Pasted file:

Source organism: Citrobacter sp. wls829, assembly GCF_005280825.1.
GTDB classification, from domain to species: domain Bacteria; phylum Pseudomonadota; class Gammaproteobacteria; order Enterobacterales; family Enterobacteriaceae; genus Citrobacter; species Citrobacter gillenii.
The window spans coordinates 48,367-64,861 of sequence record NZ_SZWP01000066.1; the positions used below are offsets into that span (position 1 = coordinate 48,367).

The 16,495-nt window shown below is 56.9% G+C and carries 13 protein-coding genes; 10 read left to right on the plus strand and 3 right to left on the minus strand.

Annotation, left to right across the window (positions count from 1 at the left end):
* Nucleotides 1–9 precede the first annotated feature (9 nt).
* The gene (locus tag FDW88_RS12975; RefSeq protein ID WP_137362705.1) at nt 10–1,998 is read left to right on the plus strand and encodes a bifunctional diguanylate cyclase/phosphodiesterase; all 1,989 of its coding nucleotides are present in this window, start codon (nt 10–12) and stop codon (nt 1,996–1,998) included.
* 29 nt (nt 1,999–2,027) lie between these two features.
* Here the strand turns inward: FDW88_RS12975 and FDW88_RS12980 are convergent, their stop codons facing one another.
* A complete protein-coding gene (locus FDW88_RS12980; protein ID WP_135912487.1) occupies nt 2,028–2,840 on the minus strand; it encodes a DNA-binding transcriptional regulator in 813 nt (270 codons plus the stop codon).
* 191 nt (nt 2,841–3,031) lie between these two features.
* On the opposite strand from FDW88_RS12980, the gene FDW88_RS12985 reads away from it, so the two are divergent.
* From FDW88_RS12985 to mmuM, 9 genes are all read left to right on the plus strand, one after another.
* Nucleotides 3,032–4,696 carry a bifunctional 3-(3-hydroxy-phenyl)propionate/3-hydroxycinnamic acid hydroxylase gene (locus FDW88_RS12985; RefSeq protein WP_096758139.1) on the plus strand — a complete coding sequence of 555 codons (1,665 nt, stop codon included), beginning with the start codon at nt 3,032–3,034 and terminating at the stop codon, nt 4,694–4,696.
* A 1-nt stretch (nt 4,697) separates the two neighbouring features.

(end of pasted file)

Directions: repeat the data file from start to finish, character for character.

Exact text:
Source organism: Citrobacter sp. wls829, assembly GCF_005280825.1.
GTDB classification, from domain to species: domain Bacteria; phylum Pseudomonadota; class Gammaproteobacteria; order Enterobacterales; family Enterobacteriaceae; genus Citrobacter; species Citrobacter gillenii.
The window spans coordinates 48,367-64,861 of sequence record NZ_SZWP01000066.1; the positions used below are offsets into that span (position 1 = coordinate 48,367).

The 16,495-nt window shown below is 56.9% G+C and carries 13 protein-coding genes; 10 read left to right on the plus strand and 3 right to left on the minus strand.

Annotation, left to right across the window (positions count from 1 at the left end):
* Nucleotides 1–9 precede the first annotated feature (9 nt).
* The gene (locus tag FDW88_RS12975; RefSeq protein ID WP_137362705.1) at nt 10–1,998 is read left to right on the plus strand and encodes a bifunctional diguanylate cyclase/phosphodiesterase; all 1,989 of its coding nucleotides are present in this window, start codon (nt 10–12) and stop codon (nt 1,996–1,998) included.
* 29 nt (nt 1,999–2,027) lie between these two features.
* Here the strand turns inward: FDW88_RS12975 and FDW88_RS12980 are convergent, their stop codons facing one another.
* A complete protein-coding gene (locus FDW88_RS12980; protein ID WP_135912487.1) occupies nt 2,028–2,840 on the minus strand; it encodes a DNA-binding transcriptional regulator in 813 nt (270 codons plus the stop codon).
* 191 nt (nt 2,841–3,031) lie between these two features.
* On the opposite strand from FDW88_RS12980, the gene FDW88_RS12985 reads away from it, so the two are divergent.
* From FDW88_RS12985 to mmuM, 9 genes are all read left to right on the plus strand, one after another.
* Nucleotides 3,032–4,696 carry a bifunctional 3-(3-hydroxy-phenyl)propionate/3-hydroxycinnamic acid hydroxylase gene (locus FDW88_RS12985; RefSeq protein WP_096758139.1) on the plus strand — a complete coding sequence of 555 codons (1,665 nt, stop codon included), beginning with the start codon at nt 3,032–3,034 and terminating at the stop codon, nt 4,694–4,696.
* A 1-nt stretch (nt 4,697) separates the two neighbouring features.